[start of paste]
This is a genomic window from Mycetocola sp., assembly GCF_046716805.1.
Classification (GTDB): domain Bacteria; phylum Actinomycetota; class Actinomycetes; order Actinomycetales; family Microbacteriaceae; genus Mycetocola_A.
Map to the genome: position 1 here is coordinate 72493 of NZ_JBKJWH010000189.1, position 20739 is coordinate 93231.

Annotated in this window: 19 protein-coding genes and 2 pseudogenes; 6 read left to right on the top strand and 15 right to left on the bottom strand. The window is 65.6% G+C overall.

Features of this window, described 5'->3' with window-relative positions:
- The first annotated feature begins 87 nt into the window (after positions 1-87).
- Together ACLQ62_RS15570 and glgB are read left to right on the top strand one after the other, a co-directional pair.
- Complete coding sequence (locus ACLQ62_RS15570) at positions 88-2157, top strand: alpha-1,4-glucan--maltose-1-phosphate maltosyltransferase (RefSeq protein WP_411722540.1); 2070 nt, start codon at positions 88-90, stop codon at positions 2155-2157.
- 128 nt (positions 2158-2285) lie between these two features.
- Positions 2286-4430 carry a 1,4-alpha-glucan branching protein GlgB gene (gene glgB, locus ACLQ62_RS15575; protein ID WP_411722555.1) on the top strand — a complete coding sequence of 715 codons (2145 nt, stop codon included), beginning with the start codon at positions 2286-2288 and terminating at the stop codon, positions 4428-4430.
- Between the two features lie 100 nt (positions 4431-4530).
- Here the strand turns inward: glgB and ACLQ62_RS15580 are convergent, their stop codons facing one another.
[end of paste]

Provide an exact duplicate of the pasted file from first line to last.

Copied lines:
This is a genomic window from Mycetocola sp., assembly GCF_046716805.1.
Classification (GTDB): domain Bacteria; phylum Actinomycetota; class Actinomycetes; order Actinomycetales; family Microbacteriaceae; genus Mycetocola_A.
Map to the genome: position 1 here is coordinate 72493 of NZ_JBKJWH010000189.1, position 20739 is coordinate 93231.

Annotated in this window: 19 protein-coding genes and 2 pseudogenes; 6 read left to right on the top strand and 15 right to left on the bottom strand. The window is 65.6% G+C overall.

Features of this window, described 5'->3' with window-relative positions:
- The first annotated feature begins 87 nt into the window (after positions 1-87).
- Together ACLQ62_RS15570 and glgB are read left to right on the top strand one after the other, a co-directional pair.
- Complete coding sequence (locus ACLQ62_RS15570) at positions 88-2157, top strand: alpha-1,4-glucan--maltose-1-phosphate maltosyltransferase (RefSeq protein WP_411722540.1); 2070 nt, start codon at positions 88-90, stop codon at positions 2155-2157.
- 128 nt (positions 2158-2285) lie between these two features.
- Positions 2286-4430 carry a 1,4-alpha-glucan branching protein GlgB gene (gene glgB, locus ACLQ62_RS15575; protein ID WP_411722555.1) on the top strand — a complete coding sequence of 715 codons (2145 nt, stop codon included), beginning with the start codon at positions 2286-2288 and terminating at the stop codon, positions 4428-4430.
- Between the two features lie 100 nt (positions 4431-4530).
- Here the strand turns inward: glgB and ACLQ62_RS15580 are convergent, their stop codons facing one another.